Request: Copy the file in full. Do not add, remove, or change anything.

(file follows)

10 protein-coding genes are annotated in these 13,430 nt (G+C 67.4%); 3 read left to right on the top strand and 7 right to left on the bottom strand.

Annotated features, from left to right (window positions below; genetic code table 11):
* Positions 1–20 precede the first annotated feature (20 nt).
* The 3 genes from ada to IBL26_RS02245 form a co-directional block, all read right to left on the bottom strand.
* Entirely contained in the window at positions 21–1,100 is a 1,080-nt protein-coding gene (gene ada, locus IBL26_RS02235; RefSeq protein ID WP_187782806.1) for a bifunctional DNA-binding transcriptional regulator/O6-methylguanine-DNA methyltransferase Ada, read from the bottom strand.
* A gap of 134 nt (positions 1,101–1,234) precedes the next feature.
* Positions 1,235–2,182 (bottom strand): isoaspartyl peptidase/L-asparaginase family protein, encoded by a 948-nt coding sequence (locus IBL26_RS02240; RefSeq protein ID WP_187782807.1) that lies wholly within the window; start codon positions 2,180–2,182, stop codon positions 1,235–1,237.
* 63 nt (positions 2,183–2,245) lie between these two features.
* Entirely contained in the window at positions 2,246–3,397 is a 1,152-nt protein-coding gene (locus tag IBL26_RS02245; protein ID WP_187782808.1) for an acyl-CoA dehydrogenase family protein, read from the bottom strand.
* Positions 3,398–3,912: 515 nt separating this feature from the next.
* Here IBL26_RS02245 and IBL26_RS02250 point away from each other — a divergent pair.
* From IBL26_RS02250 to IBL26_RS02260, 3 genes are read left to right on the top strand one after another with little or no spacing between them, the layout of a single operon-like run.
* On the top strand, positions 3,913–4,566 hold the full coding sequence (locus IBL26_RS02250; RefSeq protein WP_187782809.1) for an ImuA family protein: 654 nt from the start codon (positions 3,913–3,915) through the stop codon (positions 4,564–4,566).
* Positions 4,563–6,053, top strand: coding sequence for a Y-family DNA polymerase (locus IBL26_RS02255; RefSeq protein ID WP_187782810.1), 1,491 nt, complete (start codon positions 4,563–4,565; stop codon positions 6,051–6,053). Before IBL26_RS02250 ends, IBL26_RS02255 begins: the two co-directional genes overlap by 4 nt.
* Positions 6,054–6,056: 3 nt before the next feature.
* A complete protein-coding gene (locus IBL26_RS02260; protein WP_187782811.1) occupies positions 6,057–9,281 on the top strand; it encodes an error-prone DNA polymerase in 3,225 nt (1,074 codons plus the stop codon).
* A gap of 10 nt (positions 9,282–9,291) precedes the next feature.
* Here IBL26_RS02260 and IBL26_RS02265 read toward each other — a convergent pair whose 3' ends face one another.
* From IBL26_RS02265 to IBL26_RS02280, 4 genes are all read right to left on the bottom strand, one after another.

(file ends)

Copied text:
10 protein-coding genes are annotated in these 13,430 nt (G+C 67.4%); 3 read left to right on the top strand and 7 right to left on the bottom strand.

Annotated features, from left to right (window positions below; genetic code table 11):
* Positions 1–20 precede the first annotated feature (20 nt).
* The 3 genes from ada to IBL26_RS02245 form a co-directional block, all read right to left on the bottom strand.
* Entirely contained in the window at positions 21–1,100 is a 1,080-nt protein-coding gene (gene ada, locus IBL26_RS02235; RefSeq protein ID WP_187782806.1) for a bifunctional DNA-binding transcriptional regulator/O6-methylguanine-DNA methyltransferase Ada, read from the bottom strand.
* A gap of 134 nt (positions 1,101–1,234) precedes the next feature.
* Positions 1,235–2,182 (bottom strand): isoaspartyl peptidase/L-asparaginase family protein, encoded by a 948-nt coding sequence (locus IBL26_RS02240; RefSeq protein ID WP_187782807.1) that lies wholly within the window; start codon positions 2,180–2,182, stop codon positions 1,235–1,237.
* 63 nt (positions 2,183–2,245) lie between these two features.
* Entirely contained in the window at positions 2,246–3,397 is a 1,152-nt protein-coding gene (locus tag IBL26_RS02245; protein ID WP_187782808.1) for an acyl-CoA dehydrogenase family protein, read from the bottom strand.
* Positions 3,398–3,912: 515 nt separating this feature from the next.
* Here IBL26_RS02245 and IBL26_RS02250 point away from each other — a divergent pair.
* From IBL26_RS02250 to IBL26_RS02260, 3 genes are read left to right on the top strand one after another with little or no spacing between them, the layout of a single operon-like run.
* On the top strand, positions 3,913–4,566 hold the full coding sequence (locus IBL26_RS02250; RefSeq protein WP_187782809.1) for an ImuA family protein: 654 nt from the start codon (positions 3,913–3,915) through the stop codon (positions 4,564–4,566).
* Positions 4,563–6,053, top strand: coding sequence for a Y-family DNA polymerase (locus IBL26_RS02255; RefSeq protein ID WP_187782810.1), 1,491 nt, complete (start codon positions 4,563–4,565; stop codon positions 6,051–6,053). Before IBL26_RS02250 ends, IBL26_RS02255 begins: the two co-directional genes overlap by 4 nt.
* Positions 6,054–6,056: 3 nt before the next feature.
* A complete protein-coding gene (locus IBL26_RS02260; protein WP_187782811.1) occupies positions 6,057–9,281 on the top strand; it encodes an error-prone DNA polymerase in 3,225 nt (1,074 codons plus the stop codon).
* A gap of 10 nt (positions 9,282–9,291) precedes the next feature.
* Here IBL26_RS02260 and IBL26_RS02265 read toward each other — a convergent pair whose 3' ends face one another.
* From IBL26_RS02265 to IBL26_RS02280, 4 genes are all read right to left on the bottom strand, one after another.